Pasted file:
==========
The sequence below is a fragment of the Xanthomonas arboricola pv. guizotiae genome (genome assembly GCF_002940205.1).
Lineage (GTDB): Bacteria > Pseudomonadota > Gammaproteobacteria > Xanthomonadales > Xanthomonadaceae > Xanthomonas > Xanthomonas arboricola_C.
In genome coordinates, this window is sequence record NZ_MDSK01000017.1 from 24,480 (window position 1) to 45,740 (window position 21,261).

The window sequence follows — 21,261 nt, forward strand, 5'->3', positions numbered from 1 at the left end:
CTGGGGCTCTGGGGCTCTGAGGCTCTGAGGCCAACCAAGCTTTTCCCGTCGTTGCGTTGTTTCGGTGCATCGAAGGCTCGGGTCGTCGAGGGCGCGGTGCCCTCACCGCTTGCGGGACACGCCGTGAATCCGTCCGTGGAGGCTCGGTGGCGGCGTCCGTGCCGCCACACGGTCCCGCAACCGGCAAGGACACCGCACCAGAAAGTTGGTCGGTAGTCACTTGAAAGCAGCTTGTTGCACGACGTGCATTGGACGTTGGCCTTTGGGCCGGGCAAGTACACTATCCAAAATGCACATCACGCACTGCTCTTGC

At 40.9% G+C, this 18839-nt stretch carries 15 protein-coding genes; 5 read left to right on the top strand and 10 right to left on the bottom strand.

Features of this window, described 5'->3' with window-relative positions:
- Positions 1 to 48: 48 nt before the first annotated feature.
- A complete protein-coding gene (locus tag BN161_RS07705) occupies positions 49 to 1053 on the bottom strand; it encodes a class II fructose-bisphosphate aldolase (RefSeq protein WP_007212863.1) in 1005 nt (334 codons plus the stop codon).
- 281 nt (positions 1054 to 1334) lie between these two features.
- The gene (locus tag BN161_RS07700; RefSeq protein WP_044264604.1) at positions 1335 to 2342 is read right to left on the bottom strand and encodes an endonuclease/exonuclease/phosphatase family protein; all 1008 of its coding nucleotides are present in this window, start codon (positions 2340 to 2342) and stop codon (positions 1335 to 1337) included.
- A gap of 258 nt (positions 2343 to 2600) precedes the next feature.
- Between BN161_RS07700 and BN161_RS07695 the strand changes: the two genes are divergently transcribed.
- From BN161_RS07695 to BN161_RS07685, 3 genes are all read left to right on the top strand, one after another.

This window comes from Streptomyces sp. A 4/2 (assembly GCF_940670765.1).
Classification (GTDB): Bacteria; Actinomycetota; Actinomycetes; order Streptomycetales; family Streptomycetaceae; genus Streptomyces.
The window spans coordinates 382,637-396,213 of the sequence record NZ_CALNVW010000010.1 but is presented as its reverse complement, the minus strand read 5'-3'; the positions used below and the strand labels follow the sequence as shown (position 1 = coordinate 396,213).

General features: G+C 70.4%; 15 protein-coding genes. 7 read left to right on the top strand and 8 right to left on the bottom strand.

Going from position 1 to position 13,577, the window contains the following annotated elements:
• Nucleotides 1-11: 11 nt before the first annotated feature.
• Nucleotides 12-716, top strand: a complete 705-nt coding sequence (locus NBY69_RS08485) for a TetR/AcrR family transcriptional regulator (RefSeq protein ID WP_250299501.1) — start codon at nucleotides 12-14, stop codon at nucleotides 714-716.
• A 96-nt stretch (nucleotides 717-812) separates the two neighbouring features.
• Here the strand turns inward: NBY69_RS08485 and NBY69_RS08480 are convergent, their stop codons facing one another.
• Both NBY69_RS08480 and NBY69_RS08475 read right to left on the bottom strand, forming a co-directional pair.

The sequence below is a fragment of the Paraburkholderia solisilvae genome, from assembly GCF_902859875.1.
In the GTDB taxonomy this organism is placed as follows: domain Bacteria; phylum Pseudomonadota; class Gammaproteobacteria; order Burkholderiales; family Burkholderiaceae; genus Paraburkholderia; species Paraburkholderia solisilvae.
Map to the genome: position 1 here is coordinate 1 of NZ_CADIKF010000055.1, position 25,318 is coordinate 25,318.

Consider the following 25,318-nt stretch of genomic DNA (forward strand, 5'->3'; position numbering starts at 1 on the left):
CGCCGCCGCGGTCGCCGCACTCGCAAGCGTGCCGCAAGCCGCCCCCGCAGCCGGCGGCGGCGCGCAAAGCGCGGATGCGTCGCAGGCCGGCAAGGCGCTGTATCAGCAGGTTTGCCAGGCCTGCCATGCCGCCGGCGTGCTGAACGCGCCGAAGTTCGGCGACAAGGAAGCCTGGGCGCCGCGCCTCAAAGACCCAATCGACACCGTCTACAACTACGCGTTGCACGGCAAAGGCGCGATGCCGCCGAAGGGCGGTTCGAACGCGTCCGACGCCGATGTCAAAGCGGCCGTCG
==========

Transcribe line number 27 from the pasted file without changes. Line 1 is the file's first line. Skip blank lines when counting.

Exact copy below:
Map to the genome: position 1 here is coordinate 1 of NZ_CADIKF010000055.1, position 25,318 is coordinate 25,318.